Sunderland pick Gus Poyet: how he can save the Black Cats
The former Brighton boss takes over at the Stadium of Light, and could have his work cut out
SUNDERLAND have appointed former Chelsea player Gus Poyet as manager, and continued their tradition of hiring controversial bosses. Poyet becomes the Black Cats' sixth permanent manager in five years and follows in the footsteps of outspoken former incumbents including Roy Keane, Martin O'Neill and Paolo Di Canio.
The Uruguayan left Brighton in acrimonious circumstances in the summer after defeat to Crystal Palace in the play-offs. Prior to his four-year stint on the south coast he acted as assistant to his former Chelsea team-mate Dennis Wise at Swindon and Leeds, before joining Juane Ramos at Spurs.
The Sunderland job is his first in the top flight. But with the Black Cats rooted to the foot of the table and the dressing room in disarray it won’t be an easy job to keep them in the division. Here are the challenges he faces.
Convincing the owners Poyet will work with director of football Roberto De Fanti, but it took him a while to convince owner Ellis Short that Poyet was the man for the job. "The hesitation between interviewing Poyet and appointing him betrays the uncertainty in Short's mind," writes Luke Edwards in the Daily Telegraph. But eventually he picket Poyet. "He could have turned to Steve McClaren or Tony Pulis, managers who have proven they can turn medium-sized clubs into successful ones. They were the safe pair of hands. Poyet is the one he hopes has a touch of magic in his fingertips."
Uniting the players "Above all Poyet will have to unite and galvanise a club that has been too often divided in recent years," says James Riach in The Guardian. "The group of players at the Stadium of Light is an eclectic mix of nationalities with talent but it is still reeling from a disastrous start to the season. Despite his success in the lower leagues Poyet has never enjoyed success in a relegation battle before. There is no doubt Sunderland are in one and he will need to act swiftly if his first campaign in charge is to be a success."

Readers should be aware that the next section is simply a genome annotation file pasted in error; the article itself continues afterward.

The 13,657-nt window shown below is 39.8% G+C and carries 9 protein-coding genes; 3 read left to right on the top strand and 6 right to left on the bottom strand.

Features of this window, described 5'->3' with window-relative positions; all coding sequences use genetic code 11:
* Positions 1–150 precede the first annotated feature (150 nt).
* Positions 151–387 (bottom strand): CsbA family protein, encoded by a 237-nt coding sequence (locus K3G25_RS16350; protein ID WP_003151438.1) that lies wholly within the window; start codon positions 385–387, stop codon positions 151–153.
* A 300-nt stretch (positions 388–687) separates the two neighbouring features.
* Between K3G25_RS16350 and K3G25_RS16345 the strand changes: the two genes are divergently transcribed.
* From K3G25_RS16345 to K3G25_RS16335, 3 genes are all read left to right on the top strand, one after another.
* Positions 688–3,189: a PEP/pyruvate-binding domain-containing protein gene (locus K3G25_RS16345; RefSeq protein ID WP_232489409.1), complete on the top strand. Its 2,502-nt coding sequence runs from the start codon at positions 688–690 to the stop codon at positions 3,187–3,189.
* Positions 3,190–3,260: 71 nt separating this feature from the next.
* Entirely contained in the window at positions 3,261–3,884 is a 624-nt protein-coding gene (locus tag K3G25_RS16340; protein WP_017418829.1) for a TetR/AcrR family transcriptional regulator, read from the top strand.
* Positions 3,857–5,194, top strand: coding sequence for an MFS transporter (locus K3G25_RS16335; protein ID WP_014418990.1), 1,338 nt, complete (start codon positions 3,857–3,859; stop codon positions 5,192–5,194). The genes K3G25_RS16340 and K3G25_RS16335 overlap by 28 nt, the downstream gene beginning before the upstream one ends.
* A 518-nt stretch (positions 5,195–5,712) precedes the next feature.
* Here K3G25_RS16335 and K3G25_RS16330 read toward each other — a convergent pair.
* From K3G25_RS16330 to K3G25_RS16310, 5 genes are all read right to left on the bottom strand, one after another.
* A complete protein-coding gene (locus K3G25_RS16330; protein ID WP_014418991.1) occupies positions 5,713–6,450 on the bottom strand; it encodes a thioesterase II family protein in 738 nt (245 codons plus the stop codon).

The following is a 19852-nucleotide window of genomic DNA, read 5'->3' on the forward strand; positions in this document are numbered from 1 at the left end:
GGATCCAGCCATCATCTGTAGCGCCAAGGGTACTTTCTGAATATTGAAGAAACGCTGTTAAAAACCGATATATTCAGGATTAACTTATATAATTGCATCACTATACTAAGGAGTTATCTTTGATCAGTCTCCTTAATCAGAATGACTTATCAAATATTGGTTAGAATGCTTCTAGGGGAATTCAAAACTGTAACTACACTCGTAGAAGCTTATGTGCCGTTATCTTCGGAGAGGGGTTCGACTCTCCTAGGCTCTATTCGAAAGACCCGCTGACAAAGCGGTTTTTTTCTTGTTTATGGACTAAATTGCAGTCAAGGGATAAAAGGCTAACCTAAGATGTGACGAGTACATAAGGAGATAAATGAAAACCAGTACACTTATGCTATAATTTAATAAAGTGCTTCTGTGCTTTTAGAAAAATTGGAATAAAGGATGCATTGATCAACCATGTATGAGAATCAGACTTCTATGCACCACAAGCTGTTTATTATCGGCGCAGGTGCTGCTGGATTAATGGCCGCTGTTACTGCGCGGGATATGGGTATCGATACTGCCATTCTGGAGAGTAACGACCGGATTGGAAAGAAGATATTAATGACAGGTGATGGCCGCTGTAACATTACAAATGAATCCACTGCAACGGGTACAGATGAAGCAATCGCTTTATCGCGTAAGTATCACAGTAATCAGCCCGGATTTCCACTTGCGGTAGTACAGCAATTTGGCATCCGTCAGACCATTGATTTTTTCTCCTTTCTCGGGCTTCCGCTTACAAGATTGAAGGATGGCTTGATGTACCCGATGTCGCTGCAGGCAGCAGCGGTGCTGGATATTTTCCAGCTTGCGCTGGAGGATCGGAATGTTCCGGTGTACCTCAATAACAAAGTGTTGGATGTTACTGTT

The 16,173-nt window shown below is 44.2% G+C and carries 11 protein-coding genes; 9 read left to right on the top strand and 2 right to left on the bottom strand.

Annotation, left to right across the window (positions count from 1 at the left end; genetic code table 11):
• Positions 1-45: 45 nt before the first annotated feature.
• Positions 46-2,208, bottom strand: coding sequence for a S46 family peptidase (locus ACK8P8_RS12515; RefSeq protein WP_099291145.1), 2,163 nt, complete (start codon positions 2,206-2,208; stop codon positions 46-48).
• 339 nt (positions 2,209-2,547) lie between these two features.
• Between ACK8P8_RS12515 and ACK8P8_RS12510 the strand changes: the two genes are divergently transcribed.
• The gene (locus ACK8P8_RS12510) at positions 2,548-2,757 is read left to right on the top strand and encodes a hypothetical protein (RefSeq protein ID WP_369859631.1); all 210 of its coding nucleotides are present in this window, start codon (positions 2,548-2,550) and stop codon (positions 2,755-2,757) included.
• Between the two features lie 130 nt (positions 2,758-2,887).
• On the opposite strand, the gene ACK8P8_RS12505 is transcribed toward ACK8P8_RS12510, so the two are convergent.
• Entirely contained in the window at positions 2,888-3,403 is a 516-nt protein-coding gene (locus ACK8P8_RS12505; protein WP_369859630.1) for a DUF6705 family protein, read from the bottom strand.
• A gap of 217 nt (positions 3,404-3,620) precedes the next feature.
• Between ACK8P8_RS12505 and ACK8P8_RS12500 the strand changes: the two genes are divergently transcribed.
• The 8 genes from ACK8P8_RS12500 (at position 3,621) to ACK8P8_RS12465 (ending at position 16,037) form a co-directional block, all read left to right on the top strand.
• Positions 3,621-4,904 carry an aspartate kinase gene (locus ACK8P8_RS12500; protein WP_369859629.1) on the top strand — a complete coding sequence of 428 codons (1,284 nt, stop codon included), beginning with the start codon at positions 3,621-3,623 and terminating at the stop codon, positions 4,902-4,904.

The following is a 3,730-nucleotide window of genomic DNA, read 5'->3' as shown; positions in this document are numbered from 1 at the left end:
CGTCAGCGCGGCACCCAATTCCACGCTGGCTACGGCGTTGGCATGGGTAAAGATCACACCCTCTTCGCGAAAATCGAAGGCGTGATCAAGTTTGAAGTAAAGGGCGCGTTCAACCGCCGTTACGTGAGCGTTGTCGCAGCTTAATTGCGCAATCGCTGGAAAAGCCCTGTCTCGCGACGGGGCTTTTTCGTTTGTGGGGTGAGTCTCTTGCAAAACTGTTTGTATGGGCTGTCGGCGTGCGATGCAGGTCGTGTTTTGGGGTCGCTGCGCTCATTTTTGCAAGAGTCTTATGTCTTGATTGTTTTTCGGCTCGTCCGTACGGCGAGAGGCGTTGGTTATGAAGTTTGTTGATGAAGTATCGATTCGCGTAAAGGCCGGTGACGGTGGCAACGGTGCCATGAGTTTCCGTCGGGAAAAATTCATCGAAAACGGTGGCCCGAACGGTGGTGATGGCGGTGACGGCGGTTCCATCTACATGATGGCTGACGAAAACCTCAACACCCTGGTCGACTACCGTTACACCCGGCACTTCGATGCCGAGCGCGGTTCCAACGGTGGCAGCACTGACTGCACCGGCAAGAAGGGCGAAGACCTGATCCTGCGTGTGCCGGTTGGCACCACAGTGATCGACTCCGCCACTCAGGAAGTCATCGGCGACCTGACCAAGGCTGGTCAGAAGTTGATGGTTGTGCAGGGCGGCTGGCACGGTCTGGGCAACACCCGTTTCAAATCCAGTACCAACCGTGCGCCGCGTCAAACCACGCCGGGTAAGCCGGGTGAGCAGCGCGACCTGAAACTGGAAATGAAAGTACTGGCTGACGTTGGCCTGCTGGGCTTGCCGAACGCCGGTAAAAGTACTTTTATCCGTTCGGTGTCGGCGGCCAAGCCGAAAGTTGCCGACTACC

Keeping them in check Di Canio sowed the seeds of discontent among the players at Sunderland, and he might not be the only one to reap the results, warns Edwards. Poyet "is inheriting a group of players who not only deposed their former manager in a dressing room revolt of unprecedented scale, they are a group who are still getting to know each other". Getting former captain Lee Cattermole onside will be crucial in that respect, adds Edwards in the Daily Telegraph. "Di Canio resented Cattermole’s influence so he ignored his qualities as a player. It was one of the Italian’s biggest mistakes."
Picking a team Di Canio signed a welter of foreign players over the summer, and few of them had any Premier League experience. It showed in the opening weeks of the season. Under caretaker Kevin Ball, Sunderland have looked marginally better, thanks to his decision to turn to experienced players who know each other and the Premier League. "Poyet, in the short term, would be advised to do the same, " says Edwards. "But what will De Fanti think if the new players are ignored? He signed them from abroad because he judged them to be better than those already at the Sunderland manager's disposal. "
Getting results Poyet established a reputation for attractive "progressive football" at Brighton, says Eurosport. But will that be enough to get Sunderland out of the hole they are in? "You have to wonder whether an entrenched relegation battle is the right introduction for a coach new to elite-level football," it asks. "If survival is Sunderland's prime aim now this season, perhaps the unspectacular yet undoubtedly reliable Tony Pulis would have been a safe choice." ·